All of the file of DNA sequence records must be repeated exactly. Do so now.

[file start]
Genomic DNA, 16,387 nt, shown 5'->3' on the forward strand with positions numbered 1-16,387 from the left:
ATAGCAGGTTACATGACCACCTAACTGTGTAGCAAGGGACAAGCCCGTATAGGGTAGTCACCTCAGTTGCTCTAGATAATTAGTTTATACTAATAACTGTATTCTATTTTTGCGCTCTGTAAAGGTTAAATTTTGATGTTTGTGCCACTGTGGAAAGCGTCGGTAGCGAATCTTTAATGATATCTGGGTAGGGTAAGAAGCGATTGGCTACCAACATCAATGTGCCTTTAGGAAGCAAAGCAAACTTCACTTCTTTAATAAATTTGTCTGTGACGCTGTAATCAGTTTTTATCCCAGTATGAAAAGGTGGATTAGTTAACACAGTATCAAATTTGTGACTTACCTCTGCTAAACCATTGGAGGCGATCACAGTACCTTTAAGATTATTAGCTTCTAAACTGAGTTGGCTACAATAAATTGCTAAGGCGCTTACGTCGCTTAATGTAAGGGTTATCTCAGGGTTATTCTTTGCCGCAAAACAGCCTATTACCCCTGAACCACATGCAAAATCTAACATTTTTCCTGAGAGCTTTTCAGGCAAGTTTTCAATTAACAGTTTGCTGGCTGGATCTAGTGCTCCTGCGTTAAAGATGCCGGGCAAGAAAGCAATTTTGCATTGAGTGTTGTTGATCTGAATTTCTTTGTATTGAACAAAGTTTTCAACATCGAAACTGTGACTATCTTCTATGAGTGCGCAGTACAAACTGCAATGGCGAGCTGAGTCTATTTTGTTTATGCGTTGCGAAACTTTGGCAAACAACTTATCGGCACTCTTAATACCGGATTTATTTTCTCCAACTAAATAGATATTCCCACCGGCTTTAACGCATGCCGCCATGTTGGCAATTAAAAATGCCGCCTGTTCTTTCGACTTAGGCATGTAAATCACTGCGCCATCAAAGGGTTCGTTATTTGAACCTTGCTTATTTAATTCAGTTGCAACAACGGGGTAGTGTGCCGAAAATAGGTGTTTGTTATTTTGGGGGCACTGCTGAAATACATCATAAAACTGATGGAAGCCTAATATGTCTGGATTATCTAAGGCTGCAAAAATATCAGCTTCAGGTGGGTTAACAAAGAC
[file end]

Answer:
Genomic DNA, 16,387 nt, shown 5'->3' on the forward strand with positions numbered 1-16,387 from the left:
ATAGCAGGTTACATGACCACCTAACTGTGTAGCAAGGGACAAGCCCGTATAGGGTAGTCACCTCAGTTGCTCTAGATAATTAGTTTATACTAATAACTGTATTCTATTTTTGCGCTCTGTAAAGGTTAAATTTTGATGTTTGTGCCACTGTGGAAAGCGTCGGTAGCGAATCTTTAATGATATCTGGGTAGGGTAAGAAGCGATTGGCTACCAACATCAATGTGCCTTTAGGAAGCAAAGCAAACTTCACTTCTTTAATAAATTTGTCTGTGACGCTGTAATCAGTTTTTATCCCAGTATGAAAAGGTGGATTAGTTAACACAGTATCAAATTTGTGACTTACCTCTGCTAAACCATTGGAGGCGATCACAGTACCTTTAAGATTATTAGCTTCTAAACTGAGTTGGCTACAATAAATTGCTAAGGCGCTTACGTCGCTTAATGTAAGGGTTATCTCAGGGTTATTCTTTGCCGCAAAACAGCCTATTACCCCTGAACCACATGCAAAATCTAACATTTTTCCTGAGAGCTTTTCAGGCAAGTTTTCAATTAACAGTTTGCTGGCTGGATCTAGTGCTCCTGCGTTAAAGATGCCGGGCAAGAAAGCAATTTTGCATTGAGTGTTGTTGATCTGAATTTCTTTGTATTGAACAAAGTTTTCAACATCGAAACTGTGACTATCTTCTATGAGTGCGCAGTACAAACTGCAATGGCGAGCTGAGTCTATTTTGTTTATGCGTTGCGAAACTTTGGCAAACAACTTATCGGCACTCTTAATACCGGATTTATTTTCTCCAACTAAATAGATATTCCCACCGGCTTTAACGCATGCCGCCATGTTGGCAATTAAAAATGCCGCCTGTTCTTTCGACTTAGGCATGTAAATCACTGCGCCATCAAAGGGTTCGTTATTTGAACCTTGCTTATTTAATTCAGTTGCAACAACGGGGTAGTGTGCCGAAAATAGGTGTTTGTTATTTTGGGGGCACTGCTGAAATACATCATAAAACTGATGGAAGCCTAATATGTCTGGATTATCTAAGGCTGCAAAAATATCAGCTTCAGGTGGGTTAACAAAGAC